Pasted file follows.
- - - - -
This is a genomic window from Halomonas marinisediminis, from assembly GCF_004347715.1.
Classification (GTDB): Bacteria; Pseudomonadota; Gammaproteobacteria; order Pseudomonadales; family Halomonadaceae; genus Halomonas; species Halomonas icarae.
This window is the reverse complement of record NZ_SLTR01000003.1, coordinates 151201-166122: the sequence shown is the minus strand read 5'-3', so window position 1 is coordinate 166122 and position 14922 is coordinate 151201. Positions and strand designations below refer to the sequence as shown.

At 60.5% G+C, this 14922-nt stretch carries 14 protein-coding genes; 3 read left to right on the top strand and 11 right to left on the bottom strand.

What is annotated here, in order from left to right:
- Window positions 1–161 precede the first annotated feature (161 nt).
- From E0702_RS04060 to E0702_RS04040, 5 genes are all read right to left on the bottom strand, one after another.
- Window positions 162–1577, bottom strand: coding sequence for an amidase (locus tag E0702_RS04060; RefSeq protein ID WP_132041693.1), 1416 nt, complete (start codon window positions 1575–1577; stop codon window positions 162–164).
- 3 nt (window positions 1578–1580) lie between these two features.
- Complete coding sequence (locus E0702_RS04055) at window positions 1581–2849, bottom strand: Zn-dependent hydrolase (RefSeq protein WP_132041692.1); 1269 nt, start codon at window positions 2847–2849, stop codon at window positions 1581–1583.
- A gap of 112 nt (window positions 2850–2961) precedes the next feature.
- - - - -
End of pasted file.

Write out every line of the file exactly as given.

This is a genomic window from Halomonas marinisediminis, from assembly GCF_004347715.1.
Classification (GTDB): Bacteria; Pseudomonadota; Gammaproteobacteria; order Pseudomonadales; family Halomonadaceae; genus Halomonas; species Halomonas icarae.
This window is the reverse complement of record NZ_SLTR01000003.1, coordinates 151201-166122: the sequence shown is the minus strand read 5'-3', so window position 1 is coordinate 166122 and position 14922 is coordinate 151201. Positions and strand designations below refer to the sequence as shown.

At 60.5% G+C, this 14922-nt stretch carries 14 protein-coding genes; 3 read left to right on the top strand and 11 right to left on the bottom strand.

What is annotated here, in order from left to right:
- Window positions 1–161 precede the first annotated feature (161 nt).
- From E0702_RS04060 to E0702_RS04040, 5 genes are all read right to left on the bottom strand, one after another.
- Window positions 162–1577, bottom strand: coding sequence for an amidase (locus tag E0702_RS04060; RefSeq protein ID WP_132041693.1), 1416 nt, complete (start codon window positions 1575–1577; stop codon window positions 162–164).
- 3 nt (window positions 1578–1580) lie between these two features.
- Complete coding sequence (locus E0702_RS04055) at window positions 1581–2849, bottom strand: Zn-dependent hydrolase (RefSeq protein WP_132041692.1); 1269 nt, start codon at window positions 2847–2849, stop codon at window positions 1581–1583.
- A gap of 112 nt (window positions 2850–2961) precedes the next feature.